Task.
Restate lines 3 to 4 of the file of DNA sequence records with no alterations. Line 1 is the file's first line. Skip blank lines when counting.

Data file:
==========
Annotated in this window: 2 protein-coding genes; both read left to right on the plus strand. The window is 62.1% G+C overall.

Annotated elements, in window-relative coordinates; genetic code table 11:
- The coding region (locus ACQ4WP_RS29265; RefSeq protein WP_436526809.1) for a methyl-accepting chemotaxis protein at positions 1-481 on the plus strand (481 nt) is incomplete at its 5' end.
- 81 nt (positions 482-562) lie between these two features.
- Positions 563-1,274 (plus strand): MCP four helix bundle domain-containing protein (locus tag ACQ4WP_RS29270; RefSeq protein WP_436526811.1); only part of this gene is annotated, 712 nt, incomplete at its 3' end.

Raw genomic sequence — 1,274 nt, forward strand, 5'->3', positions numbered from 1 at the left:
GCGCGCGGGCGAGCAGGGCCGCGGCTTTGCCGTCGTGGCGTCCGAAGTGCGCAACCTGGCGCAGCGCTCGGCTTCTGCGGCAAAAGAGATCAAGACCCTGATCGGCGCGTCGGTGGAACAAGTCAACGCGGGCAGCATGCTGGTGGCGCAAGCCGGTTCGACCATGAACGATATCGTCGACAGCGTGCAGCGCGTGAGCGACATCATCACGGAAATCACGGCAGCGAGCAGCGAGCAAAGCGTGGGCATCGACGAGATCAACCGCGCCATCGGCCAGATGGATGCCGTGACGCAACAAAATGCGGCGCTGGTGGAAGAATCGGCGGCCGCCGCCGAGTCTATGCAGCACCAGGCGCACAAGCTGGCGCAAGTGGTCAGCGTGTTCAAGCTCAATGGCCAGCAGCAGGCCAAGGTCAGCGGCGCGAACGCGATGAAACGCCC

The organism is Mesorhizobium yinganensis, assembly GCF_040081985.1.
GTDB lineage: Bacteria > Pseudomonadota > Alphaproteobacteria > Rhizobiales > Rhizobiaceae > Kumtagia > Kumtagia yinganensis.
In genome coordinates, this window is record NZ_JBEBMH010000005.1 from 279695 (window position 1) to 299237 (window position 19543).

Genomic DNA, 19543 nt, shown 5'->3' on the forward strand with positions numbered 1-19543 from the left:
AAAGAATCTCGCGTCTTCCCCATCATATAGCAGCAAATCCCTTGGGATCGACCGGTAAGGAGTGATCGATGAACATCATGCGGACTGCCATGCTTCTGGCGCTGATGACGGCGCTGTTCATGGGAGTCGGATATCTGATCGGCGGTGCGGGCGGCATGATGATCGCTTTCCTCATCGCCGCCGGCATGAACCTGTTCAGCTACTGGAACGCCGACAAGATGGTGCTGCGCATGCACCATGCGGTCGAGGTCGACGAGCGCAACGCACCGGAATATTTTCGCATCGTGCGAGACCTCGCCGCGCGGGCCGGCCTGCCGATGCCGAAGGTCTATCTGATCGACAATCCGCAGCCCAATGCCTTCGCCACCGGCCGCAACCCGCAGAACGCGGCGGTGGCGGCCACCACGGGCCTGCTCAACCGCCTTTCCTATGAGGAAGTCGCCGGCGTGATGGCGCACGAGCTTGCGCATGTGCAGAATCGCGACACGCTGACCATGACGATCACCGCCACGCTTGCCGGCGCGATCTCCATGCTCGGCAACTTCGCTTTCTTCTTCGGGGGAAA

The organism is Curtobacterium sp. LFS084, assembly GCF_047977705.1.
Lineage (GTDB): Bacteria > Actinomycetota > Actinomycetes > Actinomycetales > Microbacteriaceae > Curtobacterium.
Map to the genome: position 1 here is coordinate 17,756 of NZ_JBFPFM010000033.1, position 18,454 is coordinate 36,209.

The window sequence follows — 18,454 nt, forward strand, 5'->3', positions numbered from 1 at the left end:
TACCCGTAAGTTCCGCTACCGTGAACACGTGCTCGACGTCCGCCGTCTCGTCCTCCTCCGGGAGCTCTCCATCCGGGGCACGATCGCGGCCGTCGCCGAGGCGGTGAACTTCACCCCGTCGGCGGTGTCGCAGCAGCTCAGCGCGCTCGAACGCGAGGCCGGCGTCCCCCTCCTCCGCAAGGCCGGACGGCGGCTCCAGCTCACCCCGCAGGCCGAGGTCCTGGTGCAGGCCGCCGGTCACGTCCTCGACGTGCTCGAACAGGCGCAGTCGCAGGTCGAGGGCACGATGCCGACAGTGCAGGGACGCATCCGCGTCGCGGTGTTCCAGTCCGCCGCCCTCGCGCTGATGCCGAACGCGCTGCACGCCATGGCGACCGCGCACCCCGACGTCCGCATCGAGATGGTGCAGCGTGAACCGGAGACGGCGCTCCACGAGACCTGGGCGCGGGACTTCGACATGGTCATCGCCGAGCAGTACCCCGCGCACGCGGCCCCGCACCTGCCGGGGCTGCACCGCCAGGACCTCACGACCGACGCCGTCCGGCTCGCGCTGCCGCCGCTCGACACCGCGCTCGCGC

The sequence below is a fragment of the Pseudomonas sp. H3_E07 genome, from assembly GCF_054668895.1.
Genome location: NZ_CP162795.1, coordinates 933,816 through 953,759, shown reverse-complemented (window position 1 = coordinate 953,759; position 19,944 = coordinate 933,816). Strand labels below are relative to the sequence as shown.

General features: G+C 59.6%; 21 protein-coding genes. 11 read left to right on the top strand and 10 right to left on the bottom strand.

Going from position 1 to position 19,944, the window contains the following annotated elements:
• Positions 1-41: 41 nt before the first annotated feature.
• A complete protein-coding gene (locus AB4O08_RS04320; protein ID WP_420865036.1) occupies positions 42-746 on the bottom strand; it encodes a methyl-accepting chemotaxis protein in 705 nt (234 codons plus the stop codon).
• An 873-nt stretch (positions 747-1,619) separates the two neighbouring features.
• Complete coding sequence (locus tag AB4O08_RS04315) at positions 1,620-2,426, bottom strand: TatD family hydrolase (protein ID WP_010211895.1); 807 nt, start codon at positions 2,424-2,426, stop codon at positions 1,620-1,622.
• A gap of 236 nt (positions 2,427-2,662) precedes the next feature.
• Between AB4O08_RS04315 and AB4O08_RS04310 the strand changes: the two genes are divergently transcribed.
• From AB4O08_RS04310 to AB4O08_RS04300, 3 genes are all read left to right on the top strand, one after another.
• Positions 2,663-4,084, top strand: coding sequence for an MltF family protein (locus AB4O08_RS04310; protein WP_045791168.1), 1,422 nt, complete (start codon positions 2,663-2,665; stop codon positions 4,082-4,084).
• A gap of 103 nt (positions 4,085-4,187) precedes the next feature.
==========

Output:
- The coding region (locus ACQ4WP_RS29265; RefSeq protein WP_436526809.1) for a methyl-accepting chemotaxis protein at positions 1-481 on the plus strand (481 nt) is incomplete at its 5' end.
- 81 nt (positions 482-562) lie between these two features.